Lady Bracknell muses on the dichotomy between utility and appearance
Lady Bracknell reasons that, since she must use a stick, it makes sense for her to glory in that necessity by using one which combines good looks with the unfailing ability to support her. Her ladyship's blue lucite stick attracts many compliments as, she has no doubt, will its green twin when it is first unveiled on an unsuspecting public.
A friend of Lady Bracknell's (who is, as it happens, also a friend of Dorothy) has paid to have all the metal parts of his wheelchair spray-painted sparkly purple, a financial outlay of which Lady Bracknell thoroughly approves. Why settle for ugly, utilitarian mobility aids when, if one's means are not too limited, one can have something which will be envied by one's similarly-enfeebled acquaintances?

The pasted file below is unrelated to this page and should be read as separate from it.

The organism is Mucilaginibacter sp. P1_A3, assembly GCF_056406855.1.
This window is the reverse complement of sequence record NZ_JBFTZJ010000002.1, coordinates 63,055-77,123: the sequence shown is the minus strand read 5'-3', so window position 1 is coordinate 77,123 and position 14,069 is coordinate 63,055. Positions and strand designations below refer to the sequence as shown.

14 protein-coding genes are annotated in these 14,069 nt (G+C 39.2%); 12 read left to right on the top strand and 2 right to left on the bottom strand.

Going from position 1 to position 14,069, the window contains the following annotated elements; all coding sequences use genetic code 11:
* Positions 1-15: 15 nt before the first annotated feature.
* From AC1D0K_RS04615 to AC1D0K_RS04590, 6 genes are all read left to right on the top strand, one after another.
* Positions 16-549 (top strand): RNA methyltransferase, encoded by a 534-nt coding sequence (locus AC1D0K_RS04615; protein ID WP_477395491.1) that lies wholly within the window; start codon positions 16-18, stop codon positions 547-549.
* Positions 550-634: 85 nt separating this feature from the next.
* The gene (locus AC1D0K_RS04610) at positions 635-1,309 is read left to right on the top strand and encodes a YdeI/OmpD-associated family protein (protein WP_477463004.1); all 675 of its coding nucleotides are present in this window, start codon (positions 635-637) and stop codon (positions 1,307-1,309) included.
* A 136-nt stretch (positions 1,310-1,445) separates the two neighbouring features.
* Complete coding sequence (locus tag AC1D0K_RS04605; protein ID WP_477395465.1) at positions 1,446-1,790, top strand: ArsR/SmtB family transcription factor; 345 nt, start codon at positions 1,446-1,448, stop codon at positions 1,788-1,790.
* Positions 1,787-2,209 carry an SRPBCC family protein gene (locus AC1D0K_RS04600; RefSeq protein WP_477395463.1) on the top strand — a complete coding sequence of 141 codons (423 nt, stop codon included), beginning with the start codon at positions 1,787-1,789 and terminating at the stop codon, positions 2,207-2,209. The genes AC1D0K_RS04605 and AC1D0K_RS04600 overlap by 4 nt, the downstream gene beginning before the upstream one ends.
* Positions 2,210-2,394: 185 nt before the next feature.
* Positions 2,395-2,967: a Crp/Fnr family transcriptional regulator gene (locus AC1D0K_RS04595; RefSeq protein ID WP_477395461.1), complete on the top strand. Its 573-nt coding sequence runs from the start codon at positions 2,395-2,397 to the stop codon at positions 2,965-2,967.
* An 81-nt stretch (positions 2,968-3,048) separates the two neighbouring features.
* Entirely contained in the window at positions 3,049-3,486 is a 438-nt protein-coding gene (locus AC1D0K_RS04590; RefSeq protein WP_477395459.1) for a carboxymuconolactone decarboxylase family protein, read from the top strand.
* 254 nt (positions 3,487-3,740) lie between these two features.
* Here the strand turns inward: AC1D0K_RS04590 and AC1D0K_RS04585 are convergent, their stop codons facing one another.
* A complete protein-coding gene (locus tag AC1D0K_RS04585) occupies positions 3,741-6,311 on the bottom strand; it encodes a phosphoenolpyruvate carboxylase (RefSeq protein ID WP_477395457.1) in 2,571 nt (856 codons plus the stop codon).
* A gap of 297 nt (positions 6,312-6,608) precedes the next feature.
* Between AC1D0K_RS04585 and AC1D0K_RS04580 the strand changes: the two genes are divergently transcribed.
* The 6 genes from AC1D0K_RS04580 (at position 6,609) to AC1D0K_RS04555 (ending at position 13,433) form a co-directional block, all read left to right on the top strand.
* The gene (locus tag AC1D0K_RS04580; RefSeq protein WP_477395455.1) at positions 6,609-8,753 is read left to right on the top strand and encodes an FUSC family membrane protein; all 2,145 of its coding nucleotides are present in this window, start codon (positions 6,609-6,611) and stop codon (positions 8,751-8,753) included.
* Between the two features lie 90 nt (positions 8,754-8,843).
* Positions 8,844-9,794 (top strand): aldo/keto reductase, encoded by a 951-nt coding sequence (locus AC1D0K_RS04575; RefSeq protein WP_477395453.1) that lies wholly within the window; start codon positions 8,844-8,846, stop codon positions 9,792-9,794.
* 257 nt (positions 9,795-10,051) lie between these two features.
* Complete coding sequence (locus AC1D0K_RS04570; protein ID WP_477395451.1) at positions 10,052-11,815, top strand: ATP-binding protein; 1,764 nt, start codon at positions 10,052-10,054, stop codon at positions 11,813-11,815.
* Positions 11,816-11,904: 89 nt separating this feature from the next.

The photograph to the right is of an elderly gentleman using something called the "Pathfinder Cane" . Lady Bracknell recognises that this is a practical item, and can appreciate that it could come in extremely useful for persons who are both physically frail and who have limited vision. And yet, personally, she would rather risk injury on a dimly lit stairwell than be witnessed actually using one of them. She is aware that her reaction to the cane is irrational. She had a similar aversion to the transparent plastic rain hoods which were favoured by elderly ladies in her youth, and which folded up into tiny, flat packages so as to fit easily into even the least capacious handbag. Nevertheless, she stands firm by her resolve never to be seen in possession of either.
The illuminated "Bright Night Umbrella", on the other hand, she finds rather appealing. Indeed, were it not for the fact that it is not possible to wield both stick and umbrella simultaneously, she would be much tempted to invest in one.
Lady Bracknell does not understand why she should find one of these products "groovy" and the other unspeakably hideous, but there it is. There is, it would seem, simply no accounting for taste.